Israel has announced that natural gas has started flowing from an offshore rig in the Tamar field in the Mediterranean Sea, off the coast of Israel, ending four years of anticipation.
According to the Energy and Water Ministry, gas from the reservoir will start to gather at the receiving station in the city of Ashdod in Israel within 24 hours from its departure from the rig.
The Energy and Water Minister, Silvan Shalom, said it is a day of energy independence for Israel, reported The Jerusalem Post.
"This breakthrough is the first signal for additional private companies to partake in the energy independence of the state of Israel," Shalom added.
Israeli Prime Minister, Binyamin Netanyahu, was quoted by the publication as saying: "The flow of gas from the Tamar reservoir has commenced. This is an important day for the Israeli economy." Discovered in 2009, the Tamar reservoir is estimated to contain about 250 billion cubic metres of natural gas.
The Tamar production platform is about 290 metres and weighs nearly 34,000 tonnes, including the rig’s legs. It is located about 90km west of Haifa, while a 150km-long pipeline of around 45 centimetres in diameter connects it to the Ashdod reception facility along the seabed.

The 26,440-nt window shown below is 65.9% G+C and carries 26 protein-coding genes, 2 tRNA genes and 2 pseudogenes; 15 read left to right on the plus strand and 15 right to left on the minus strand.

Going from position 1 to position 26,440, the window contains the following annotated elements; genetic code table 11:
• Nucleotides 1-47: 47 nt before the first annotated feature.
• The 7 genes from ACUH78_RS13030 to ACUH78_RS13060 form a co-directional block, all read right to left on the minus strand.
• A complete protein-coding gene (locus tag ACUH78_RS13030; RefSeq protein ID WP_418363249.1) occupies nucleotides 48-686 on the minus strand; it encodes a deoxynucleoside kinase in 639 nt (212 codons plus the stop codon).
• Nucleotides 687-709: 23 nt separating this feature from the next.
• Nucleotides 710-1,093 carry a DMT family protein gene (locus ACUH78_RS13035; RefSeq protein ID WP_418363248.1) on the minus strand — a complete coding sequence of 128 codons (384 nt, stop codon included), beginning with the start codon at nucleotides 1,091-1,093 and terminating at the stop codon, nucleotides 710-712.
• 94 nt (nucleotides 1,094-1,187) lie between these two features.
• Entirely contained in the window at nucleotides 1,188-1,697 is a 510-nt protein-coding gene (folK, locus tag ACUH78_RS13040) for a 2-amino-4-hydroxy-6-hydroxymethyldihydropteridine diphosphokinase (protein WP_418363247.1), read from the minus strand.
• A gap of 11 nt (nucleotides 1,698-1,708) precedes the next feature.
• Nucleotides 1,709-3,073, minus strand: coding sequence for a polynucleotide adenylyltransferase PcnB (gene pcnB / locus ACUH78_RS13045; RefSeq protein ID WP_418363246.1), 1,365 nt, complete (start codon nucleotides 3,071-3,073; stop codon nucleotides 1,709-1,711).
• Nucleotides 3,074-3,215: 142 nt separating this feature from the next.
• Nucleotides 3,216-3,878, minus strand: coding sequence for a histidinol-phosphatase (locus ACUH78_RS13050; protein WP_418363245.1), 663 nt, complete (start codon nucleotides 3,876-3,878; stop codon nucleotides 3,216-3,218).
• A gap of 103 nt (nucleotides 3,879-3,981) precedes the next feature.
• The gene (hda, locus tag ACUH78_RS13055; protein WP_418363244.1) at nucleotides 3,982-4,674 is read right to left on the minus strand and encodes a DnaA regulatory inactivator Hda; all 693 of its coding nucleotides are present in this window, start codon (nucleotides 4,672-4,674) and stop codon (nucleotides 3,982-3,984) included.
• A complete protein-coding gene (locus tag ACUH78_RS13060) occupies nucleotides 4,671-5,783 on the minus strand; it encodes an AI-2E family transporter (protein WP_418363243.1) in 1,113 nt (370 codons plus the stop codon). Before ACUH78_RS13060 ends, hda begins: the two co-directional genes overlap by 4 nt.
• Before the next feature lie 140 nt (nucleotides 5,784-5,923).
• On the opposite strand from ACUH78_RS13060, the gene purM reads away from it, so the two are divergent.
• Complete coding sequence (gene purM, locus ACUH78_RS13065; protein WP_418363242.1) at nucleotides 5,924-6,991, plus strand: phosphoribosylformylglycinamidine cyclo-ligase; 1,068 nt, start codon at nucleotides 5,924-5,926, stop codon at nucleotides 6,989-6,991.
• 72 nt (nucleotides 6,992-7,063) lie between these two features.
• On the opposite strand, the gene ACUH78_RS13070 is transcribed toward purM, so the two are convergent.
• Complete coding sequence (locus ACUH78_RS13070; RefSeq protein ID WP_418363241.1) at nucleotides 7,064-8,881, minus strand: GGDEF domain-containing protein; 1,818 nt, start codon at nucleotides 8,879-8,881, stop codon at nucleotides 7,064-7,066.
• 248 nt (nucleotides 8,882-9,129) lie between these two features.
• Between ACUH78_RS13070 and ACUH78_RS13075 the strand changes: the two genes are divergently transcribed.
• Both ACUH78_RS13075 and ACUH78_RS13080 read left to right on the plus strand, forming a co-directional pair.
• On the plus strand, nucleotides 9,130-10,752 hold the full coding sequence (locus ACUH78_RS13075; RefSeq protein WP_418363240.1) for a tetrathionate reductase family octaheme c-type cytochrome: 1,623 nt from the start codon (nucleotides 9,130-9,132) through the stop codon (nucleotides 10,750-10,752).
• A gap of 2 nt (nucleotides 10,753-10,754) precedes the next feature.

Israel, which is expected to use gas from the Tamar field in the next couple of decades to meet its domestic needs, is estimated to save ILS13bn ($3.5bn) on energy costs annually with this latest development.
In addition, the use of natural gas from the Tamar field will help reduce carbon dioxide emissions by nearly 195 million tonnes, which is equivalent to eliminating all vehicles from Israeli roads for 14 years. A consortium of Noble Energy, Delek Drilling, Avner, Isramco and Dor Gas have explored, drilled and developed gas from the field.
The Jerusalem Post quoted the Delek Group CEO, Davidson Yitzhak Tshuva, as saying: "The Tamar project is also a technological and commercial milestone for Noble Energy and our partners."
"First production and the commencement of sales have been achieved in just over four years from discovery," Tshuva added.
Image: Map of Tamar field in the Levantine basin of the Eastern Mediterranean Sea.